Why We Remember

Today is January 27, 2020. Today I've seen countless articles, social media posts, and news broadcasts about helicopter crashes, political campaigns and impeachment. While all of that is certainly newsworthy and important, it seems as though it has drown out something else. Something of utmost importance has been forgotten today, which is discouraging, because the world has vowed to never forget it. 

Today, 75 years ago, Auschwitz was liberated. Today is International Holocaust Rememberance Day. Today should not be forgotten or overshadowed, because, in the words of Elie Wiesel “to forget the dead would be akin to killing them a second time.” 

We owe it to the victims, the dwindling number of survivors, and their families to remember. We owe it to ourselves to remember that there is evil in our world, and to ensure it doesn't rear its ugly head ever again. 

We owe it to the little girl in this photo to ensure Hitler and those who carry similar beliefs never “win”. 

Liora Stark turned 3 years old only one week before this anniversary & day of remembrance. Her shining smile that hides behind a shy but sweet demeanor is evidence that Hitler did not win. Liora’s great grandmother, Margaret Elsberg Stark, was a Holocaust Survivor, but much like many survivors, she won't be able to tell Liora her story. This is because, just a few years before Liora was born, Margaret passed away, leaving her legacy to behind to those of us who vow to remember.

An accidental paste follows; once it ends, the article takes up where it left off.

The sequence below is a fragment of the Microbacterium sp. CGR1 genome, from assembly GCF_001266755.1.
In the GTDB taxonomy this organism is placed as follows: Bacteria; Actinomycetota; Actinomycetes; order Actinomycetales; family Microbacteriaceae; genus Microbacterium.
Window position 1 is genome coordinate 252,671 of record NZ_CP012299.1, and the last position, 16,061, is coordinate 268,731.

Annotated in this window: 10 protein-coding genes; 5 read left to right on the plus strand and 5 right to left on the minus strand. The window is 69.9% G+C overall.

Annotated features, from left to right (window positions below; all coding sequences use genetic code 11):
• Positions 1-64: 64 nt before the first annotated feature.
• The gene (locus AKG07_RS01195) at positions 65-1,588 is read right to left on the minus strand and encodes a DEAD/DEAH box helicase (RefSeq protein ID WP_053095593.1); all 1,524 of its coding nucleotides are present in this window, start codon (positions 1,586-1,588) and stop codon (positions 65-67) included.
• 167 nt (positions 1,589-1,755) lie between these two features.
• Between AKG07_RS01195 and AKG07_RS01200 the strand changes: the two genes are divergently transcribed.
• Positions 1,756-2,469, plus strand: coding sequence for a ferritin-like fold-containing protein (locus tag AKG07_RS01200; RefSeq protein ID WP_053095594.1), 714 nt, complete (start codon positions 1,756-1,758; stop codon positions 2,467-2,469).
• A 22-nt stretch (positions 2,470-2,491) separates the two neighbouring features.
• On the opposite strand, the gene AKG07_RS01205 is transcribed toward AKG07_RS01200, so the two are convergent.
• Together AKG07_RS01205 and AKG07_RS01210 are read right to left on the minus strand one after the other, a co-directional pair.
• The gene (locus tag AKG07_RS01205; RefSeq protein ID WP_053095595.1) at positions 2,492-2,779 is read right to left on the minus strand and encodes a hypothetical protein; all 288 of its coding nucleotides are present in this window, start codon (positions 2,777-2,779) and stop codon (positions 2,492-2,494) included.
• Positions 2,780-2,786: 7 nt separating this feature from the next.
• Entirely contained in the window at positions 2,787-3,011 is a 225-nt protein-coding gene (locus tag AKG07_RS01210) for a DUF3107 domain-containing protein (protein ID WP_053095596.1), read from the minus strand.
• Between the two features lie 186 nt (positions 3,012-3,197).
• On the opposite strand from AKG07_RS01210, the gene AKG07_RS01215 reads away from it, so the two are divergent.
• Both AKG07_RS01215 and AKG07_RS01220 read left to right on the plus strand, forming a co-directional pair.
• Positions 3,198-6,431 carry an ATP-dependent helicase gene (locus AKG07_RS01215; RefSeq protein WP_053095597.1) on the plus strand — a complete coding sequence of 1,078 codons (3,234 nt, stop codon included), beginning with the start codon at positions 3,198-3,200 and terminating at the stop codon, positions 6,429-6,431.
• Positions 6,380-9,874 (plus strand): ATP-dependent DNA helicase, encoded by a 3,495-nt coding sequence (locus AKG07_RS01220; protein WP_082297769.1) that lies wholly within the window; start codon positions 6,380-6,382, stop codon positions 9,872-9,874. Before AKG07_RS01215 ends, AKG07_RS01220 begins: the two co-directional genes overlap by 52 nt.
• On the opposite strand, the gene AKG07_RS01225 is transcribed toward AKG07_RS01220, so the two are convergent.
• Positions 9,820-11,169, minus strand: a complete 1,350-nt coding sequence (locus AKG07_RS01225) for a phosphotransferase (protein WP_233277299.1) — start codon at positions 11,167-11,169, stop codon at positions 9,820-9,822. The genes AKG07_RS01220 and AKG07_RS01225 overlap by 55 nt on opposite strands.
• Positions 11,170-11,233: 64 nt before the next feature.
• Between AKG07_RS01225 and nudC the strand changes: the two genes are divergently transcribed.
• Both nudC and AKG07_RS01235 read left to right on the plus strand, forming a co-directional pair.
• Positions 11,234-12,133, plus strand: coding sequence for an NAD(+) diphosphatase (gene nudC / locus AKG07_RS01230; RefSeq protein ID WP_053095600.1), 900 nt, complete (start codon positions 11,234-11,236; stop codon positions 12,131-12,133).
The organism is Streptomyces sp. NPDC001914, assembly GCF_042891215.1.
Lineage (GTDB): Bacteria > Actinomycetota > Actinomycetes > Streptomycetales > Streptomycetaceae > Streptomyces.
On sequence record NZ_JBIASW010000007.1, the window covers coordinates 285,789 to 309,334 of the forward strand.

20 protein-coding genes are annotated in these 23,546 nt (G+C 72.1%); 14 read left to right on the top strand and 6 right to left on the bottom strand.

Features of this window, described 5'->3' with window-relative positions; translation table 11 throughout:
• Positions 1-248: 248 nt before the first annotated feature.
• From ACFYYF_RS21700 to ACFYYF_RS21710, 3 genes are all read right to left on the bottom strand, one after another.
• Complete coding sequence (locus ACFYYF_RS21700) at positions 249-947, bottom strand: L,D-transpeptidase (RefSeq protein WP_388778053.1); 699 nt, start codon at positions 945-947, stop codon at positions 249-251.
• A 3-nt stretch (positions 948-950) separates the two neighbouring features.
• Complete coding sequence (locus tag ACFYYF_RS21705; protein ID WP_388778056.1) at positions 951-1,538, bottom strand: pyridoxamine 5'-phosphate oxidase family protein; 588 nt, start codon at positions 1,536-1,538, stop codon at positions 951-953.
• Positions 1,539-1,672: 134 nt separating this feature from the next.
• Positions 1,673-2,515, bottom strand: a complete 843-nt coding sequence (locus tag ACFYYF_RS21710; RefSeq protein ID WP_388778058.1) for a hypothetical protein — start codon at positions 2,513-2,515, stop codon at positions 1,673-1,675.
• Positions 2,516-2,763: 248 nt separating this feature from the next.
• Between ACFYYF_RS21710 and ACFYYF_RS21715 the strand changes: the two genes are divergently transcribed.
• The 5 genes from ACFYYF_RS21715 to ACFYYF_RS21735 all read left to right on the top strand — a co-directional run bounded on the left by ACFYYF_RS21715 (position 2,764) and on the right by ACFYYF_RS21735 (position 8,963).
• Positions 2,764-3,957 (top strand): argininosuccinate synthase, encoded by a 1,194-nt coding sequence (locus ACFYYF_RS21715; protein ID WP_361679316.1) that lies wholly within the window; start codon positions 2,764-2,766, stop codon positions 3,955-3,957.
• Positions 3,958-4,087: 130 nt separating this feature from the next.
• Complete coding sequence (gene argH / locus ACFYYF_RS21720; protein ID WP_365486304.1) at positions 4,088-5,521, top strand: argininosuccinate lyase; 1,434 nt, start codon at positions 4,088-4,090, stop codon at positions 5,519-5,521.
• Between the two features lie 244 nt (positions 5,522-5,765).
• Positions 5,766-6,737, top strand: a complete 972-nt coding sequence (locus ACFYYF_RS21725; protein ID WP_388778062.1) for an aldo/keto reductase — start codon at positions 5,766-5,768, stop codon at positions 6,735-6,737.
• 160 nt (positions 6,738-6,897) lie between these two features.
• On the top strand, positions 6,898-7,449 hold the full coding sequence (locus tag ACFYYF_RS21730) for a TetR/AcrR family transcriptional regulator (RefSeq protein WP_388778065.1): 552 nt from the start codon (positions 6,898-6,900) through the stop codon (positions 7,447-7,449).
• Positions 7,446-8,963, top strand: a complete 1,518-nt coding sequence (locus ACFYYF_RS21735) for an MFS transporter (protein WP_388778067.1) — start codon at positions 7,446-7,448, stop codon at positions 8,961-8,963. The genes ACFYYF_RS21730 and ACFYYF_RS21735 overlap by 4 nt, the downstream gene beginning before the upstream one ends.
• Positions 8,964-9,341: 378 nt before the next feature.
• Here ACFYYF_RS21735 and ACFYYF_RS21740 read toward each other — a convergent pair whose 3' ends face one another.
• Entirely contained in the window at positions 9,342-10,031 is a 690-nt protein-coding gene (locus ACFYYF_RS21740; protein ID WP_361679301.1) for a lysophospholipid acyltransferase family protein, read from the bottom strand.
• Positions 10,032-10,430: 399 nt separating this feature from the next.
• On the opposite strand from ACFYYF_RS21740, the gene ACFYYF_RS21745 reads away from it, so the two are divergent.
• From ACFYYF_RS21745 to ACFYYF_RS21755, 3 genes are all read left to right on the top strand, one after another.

Liora’s father, Jason Stark, is a history teacher and is devout in his Jewish faith. Liora is lucky, because once she's old enough to understand the gravity of the legacy that will eventually be her's to carry, her father will tell Liora her great grandmother’s story, and do it with honesty and love. I have no doubt the bright and  beautiful girl sitting in my lap will one day be able to carry on her great grandmother's legacy, and for that I am eternally proud and grateful. It is for those who no longer have an earthly voice to speak for them, that we must remember. 

For the 6 million who lost their voices when their lives were stolen, just because they were Jewish, we must remember. For the victims who never got to tell their story, we must remember. For the victims that lost their entire families, or worse, never had the chance to start one at all, we must remember. For Liora, who will not be able to shoulder the burden of remembrance alone, we must remember. For all of the people facing oppression, brutality and senseless murder because they do not look, act, or pray the same way as their governments, we must remember. 

We must remember in order to fulfill the promise of “Never Again”. We must remember not only for the Jews, but for humanity itself.